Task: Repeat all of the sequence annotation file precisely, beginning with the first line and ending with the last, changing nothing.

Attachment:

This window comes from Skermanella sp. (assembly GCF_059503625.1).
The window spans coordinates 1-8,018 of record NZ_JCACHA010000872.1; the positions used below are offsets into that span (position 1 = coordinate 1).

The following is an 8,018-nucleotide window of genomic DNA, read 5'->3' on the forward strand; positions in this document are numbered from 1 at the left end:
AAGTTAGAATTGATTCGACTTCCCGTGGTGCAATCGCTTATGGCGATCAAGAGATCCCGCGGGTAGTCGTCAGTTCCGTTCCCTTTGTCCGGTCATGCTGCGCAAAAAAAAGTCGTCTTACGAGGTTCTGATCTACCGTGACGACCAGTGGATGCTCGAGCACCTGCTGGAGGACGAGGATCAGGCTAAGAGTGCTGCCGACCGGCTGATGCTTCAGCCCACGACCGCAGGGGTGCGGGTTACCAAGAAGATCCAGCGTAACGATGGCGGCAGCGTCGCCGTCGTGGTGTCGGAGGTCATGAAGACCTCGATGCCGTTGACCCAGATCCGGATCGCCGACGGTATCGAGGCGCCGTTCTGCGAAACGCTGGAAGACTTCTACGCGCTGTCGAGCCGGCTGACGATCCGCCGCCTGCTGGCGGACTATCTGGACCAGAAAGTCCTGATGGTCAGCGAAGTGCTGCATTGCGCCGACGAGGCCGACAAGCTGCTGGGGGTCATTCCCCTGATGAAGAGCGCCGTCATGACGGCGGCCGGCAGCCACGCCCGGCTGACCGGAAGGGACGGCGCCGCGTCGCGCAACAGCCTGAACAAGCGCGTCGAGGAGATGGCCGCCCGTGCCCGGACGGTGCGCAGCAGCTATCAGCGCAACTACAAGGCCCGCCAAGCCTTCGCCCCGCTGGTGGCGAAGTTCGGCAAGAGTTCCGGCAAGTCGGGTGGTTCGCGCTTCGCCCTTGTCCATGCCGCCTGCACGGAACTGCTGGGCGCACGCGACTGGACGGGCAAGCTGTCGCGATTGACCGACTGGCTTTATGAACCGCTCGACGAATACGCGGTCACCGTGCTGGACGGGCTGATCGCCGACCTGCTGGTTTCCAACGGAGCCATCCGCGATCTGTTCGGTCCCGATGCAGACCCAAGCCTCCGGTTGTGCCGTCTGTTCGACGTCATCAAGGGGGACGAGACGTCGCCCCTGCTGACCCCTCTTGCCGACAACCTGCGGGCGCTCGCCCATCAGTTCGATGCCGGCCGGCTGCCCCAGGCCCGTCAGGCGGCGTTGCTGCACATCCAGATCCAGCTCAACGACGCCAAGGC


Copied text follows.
This window comes from Skermanella sp. (assembly GCF_059503625.1).
The window spans coordinates 1-8,018 of record NZ_JCACHA010000872.1; the positions used below are offsets into that span (position 1 = coordinate 1).

The following is an 8,018-nucleotide window of genomic DNA, read 5'->3' on the forward strand; positions in this document are numbered from 1 at the left end:
AAGTTAGAATTGATTCGACTTCCCGTGGTGCAATCGCTTATGGCGATCAAGAGATCCCGCGGGTAGTCGTCAGTTCCGTTCCCTTTGTCCGGTCATGCTGCGCAAAAAAAAGTCGTCTTACGAGGTTCTGATCTACCGTGACGACCAGTGGATGCTCGAGCACCTGCTGGAGGACGAGGATCAGGCTAAGAGTGCTGCCGACCGGCTGATGCTTCAGCCCACGACCGCAGGGGTGCGGGTTACCAAGAAGATCCAGCGTAACGATGGCGGCAGCGTCGCCGTCGTGGTGTCGGAGGTCATGAAGACCTCGATGCCGTTGACCCAGATCCGGATCGCCGACGGTATCGAGGCGCCGTTCTGCGAAACGCTGGAAGACTTCTACGCGCTGTCGAGCCGGCTGACGATCCGCCGCCTGCTGGCGGACTATCTGGACCAGAAAGTCCTGATGGTCAGCGAAGTGCTGCATTGCGCCGACGAGGCCGACAAGCTGCTGGGGGTCATTCCCCTGATGAAGAGCGCCGTCATGACGGCGGCCGGCAGCCACGCCCGGCTGACCGGAAGGGACGGCGCCGCGTCGCGCAACAGCCTGAACAAGCGCGTCGAGGAGATGGCCGCCCGTGCCCGGACGGTGCGCAGCAGCTATCAGCGCAACTACAAGGCCCGCCAAGCCTTCGCCCCGCTGGTGGCGAAGTTCGGCAAGAGTTCCGGCAAGTCGGGTGGTTCGCGCTTCGCCCTTGTCCATGCCGCCTGCACGGAACTGCTGGGCGCACGCGACTGGACGGGCAAGCTGTCGCGATTGACCGACTGGCTTTATGAACCGCTCGACGAATACGCGGTCACCGTGCTGGACGGGCTGATCGCCGACCTGCTGGTTTCCAACGGAGCCATCCGCGATCTGTTCGGTCCCGATGCAGACCCAAGCCTCCGGTTGTGCCGTCTGTTCGACGTCATCAAGGGGGACGAGACGTCGCCCCTGCTGACCCCTCTTGCCGACAACCTGCGGGCGCTCGCCCATCAGTTCGATGCCGGCCGGCTGCCCCAGGCCCGTCAGGCGGCGTTGCTGCACATCCAGATCCAGCTCAACGACGCCAAGGC